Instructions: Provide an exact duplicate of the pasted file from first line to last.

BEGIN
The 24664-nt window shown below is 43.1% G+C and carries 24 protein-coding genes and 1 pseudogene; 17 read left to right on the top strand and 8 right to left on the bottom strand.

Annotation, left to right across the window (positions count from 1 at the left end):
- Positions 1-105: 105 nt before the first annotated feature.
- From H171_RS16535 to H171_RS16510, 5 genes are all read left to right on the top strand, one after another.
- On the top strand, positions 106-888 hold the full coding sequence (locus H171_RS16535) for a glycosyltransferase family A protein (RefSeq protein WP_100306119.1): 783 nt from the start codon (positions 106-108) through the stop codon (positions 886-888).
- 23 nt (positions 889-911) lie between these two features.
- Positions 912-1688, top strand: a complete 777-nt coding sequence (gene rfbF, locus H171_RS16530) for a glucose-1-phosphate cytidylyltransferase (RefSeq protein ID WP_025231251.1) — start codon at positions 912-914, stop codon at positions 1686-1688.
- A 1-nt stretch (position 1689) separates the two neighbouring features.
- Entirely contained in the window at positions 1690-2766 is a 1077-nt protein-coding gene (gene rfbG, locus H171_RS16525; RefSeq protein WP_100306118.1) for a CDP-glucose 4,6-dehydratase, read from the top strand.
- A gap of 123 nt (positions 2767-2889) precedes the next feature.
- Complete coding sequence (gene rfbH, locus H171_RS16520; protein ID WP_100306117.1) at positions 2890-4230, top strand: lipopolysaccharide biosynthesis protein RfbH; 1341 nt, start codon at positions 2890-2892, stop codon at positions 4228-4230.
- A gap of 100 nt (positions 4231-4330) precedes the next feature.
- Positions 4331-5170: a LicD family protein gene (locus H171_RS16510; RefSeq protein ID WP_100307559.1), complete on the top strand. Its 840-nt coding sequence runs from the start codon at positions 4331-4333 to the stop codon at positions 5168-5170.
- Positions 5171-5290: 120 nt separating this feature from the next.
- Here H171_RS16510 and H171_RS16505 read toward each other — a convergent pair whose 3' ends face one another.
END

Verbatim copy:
The 24664-nt window shown below is 43.1% G+C and carries 24 protein-coding genes and 1 pseudogene; 17 read left to right on the top strand and 8 right to left on the bottom strand.

Annotation, left to right across the window (positions count from 1 at the left end):
- Positions 1-105: 105 nt before the first annotated feature.
- From H171_RS16535 to H171_RS16510, 5 genes are all read left to right on the top strand, one after another.
- On the top strand, positions 106-888 hold the full coding sequence (locus H171_RS16535) for a glycosyltransferase family A protein (RefSeq protein WP_100306119.1): 783 nt from the start codon (positions 106-108) through the stop codon (positions 886-888).
- 23 nt (positions 889-911) lie between these two features.
- Positions 912-1688, top strand: a complete 777-nt coding sequence (gene rfbF, locus H171_RS16530) for a glucose-1-phosphate cytidylyltransferase (RefSeq protein ID WP_025231251.1) — start codon at positions 912-914, stop codon at positions 1686-1688.
- A 1-nt stretch (position 1689) separates the two neighbouring features.
- Entirely contained in the window at positions 1690-2766 is a 1077-nt protein-coding gene (gene rfbG, locus H171_RS16525; RefSeq protein WP_100306118.1) for a CDP-glucose 4,6-dehydratase, read from the top strand.
- A gap of 123 nt (positions 2767-2889) precedes the next feature.
- Complete coding sequence (gene rfbH, locus H171_RS16520; protein ID WP_100306117.1) at positions 2890-4230, top strand: lipopolysaccharide biosynthesis protein RfbH; 1341 nt, start codon at positions 2890-2892, stop codon at positions 4228-4230.
- A gap of 100 nt (positions 4231-4330) precedes the next feature.
- Positions 4331-5170: a LicD family protein gene (locus H171_RS16510; RefSeq protein ID WP_100307559.1), complete on the top strand. Its 840-nt coding sequence runs from the start codon at positions 4331-4333 to the stop codon at positions 5168-5170.
- Positions 5171-5290: 120 nt separating this feature from the next.
- Here H171_RS16510 and H171_RS16505 read toward each other — a convergent pair whose 3' ends face one another.